Pistols at Chipotle
Texas Gun Groups’ Circular Firing Squad
Chipotle wants them to leave their guns at home—and it’s just the latest defeat for the Second Amendment warriors. But infighting between the Texas groups is an even bigger threat.
When your movement’s main cause is making guns a part of the everyday experience and your modus operandi includes parading the streets with Gadsden flags and assault rifles, engaging in an online war with a group of moms, and outing anyone who dares to call 911 in fear, the last thing you need is dissension in the ranks.
But a lack of cohesion in the open-carry movement is threatening to undermine its central cause, and gun rights groups such as the 20,000-member Open Carry Texas have suffered several recent defeats. As of Monday, Chipotle joined Starbucks and Jack in the Box in banning the open carry of guns in their stores.
“Recently participants from an ‘open carry’ demonstration in Texas brought guns (including military-style assault rifles) into one of our restaurants, causing many of our customers anxiety and discomfort,” the restaurant said in a statement. “Because of this, we are respectfully asking that customers not bring guns into our restaurants, unless they are authorized law enforcement personnel.”
Along with Open Carry Texas, Texas Carry, and the aptly named Come and Take it Texas, Open Carry Tarrant County is fighting, sometimes at cross purposes with the others, to strengthen and exercise their Second Amendment rights in public. “To each his own, as long as we’re on the same boat fighting for the same message,” said Kory Watkins, a spokesman for Tarrant County.
“They’re their own organization,” said C.J. Grisham, who leads the larger Open Carry Texas organization, of Watkins’s group. “We do things the way that works for us and they do things the way that works for them…There are people that don’t agree they should have to call the police when they go out and do an armed event. And we do.”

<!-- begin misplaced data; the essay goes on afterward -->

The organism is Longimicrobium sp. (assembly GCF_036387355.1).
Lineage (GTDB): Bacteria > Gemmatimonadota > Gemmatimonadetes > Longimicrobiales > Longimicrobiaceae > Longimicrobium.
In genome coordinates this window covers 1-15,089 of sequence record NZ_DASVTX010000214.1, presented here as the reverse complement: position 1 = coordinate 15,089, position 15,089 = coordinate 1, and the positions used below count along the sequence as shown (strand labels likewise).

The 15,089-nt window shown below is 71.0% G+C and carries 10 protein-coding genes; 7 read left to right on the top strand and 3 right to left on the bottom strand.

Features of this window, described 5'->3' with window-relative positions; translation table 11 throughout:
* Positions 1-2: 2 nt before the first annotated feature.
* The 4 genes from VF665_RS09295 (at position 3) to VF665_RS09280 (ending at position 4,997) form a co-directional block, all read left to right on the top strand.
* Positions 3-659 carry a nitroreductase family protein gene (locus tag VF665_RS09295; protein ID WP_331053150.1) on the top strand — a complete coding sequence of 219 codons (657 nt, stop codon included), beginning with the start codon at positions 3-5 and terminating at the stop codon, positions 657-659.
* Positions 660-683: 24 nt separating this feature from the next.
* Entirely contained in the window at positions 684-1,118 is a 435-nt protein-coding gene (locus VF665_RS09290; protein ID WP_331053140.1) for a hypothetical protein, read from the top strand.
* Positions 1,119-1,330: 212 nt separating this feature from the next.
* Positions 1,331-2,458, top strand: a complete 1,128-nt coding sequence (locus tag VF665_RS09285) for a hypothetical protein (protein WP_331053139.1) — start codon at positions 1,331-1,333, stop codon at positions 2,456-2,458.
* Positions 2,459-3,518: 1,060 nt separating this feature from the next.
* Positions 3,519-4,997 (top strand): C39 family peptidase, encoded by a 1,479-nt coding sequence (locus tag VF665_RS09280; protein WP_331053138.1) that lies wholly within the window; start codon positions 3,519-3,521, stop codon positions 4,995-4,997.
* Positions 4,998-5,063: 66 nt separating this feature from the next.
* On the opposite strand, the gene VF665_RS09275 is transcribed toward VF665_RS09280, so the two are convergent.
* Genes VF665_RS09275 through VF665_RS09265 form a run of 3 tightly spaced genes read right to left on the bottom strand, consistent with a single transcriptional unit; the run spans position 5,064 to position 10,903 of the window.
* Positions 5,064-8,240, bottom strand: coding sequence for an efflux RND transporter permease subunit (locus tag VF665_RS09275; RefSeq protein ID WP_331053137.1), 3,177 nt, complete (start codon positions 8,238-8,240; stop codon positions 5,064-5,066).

Grisham was alluding to a recent kerfuffle at a Fort Worth Jack in the Box, where members of Open Carry Tarrant County were accused of frightening employees after showing up armed and unannounced. Workers were first said to have hidden in the freezer, but later photos showed activists posing with the manager, and a representative for the company denied the freezer claim.
Local media reported this month that Grisham’s group was making a hard split from Tarrant County over the negative attention, including an earlier skirmish with the Arlington City Council. Contacting police before a protest “is one of those things that we’ve been in discussions with them about since the Arlington ordeal with the City Council,” Grisham told the Dallas-Fort Worth CBS affiliate at the time. “I think the Jack in the Box incident was probably the [culmination] of that discussion.”
But Open Carry Tarrant County is still listed as a member of Open Carry Texas’s “coalition” on its website, and Watkins was made an administrator of Open Carry Texas’s Tarrant County Chapter just two weeks ago. For his part, Watkins says the breakup was “blown out of proportion.”
People outside the gun debate, including members of the media, might find it hard to follow the intricate network of open-carry organizations within the state of Texas and beyond, and could lump them together. That tendency, Grisham told The Daily Beast, is partly to blame for the flak Open Carry Texas has taken for the actions of other groups.
With such similar goals, joining forces would make sense, but “the problem is tactics,” he said.
That difference in tactics was apparent in the way the groups responded to Chipotle’s request that they leave their guns at home.
“We’re going to honor what Chipotle put out. We’re not going to carry our guns if we aren’t welcome. We just won’t go to Chipotle,” said Grisham, adding, “Our members refuse to eat anywhere where we can’t defend ourselves.”
Watkins, whose group was not a part of the demonstration Chipotle referred to in its statement, called the chain’s decision “a smart one” but said it won’t stop him from enjoying a burrito with his family and his rifle. Chipotle “simply said they would like us not to [carry guns], which doesn’t mean that we can’t,” he said. “It doesn’t mean that they banned it or anything. It just means that they want to shut up people who are complaining about it.”
“The manager at the Chipotle in Arlington, she told us last night, ‘Come back any time,’ so it’s no problem,” he added. “We have a Jack in the Box in Arlington. The managers there love us, and after the whole Jack in the Box thing, they’ve let us back in a couple of times. So it’s not a ban. It’s just a way to shut up the people who were bullying them into submission.”
While new open-carry groups pop up and old organizations splinter, the gun control movement has found strength in partnerships. In December, Moms Demand Action for Gunsense in America, a group founded after the Sandy Hook elementary school shooting, joined forces with Michael Bloomberg’s Mayors Against Illegal Guns, and the two now operate under the “Everytown” banner, with the former New York City mayor pledging $50 million for the effort this year.
Watkins acknowledges the benefits of that type of partnership—“There’s definitely strength in numbers”—but says: “They’ve got a lot of money and stuff behind them, but we’ve got a lot of boots on the ground and I think that will prevail.”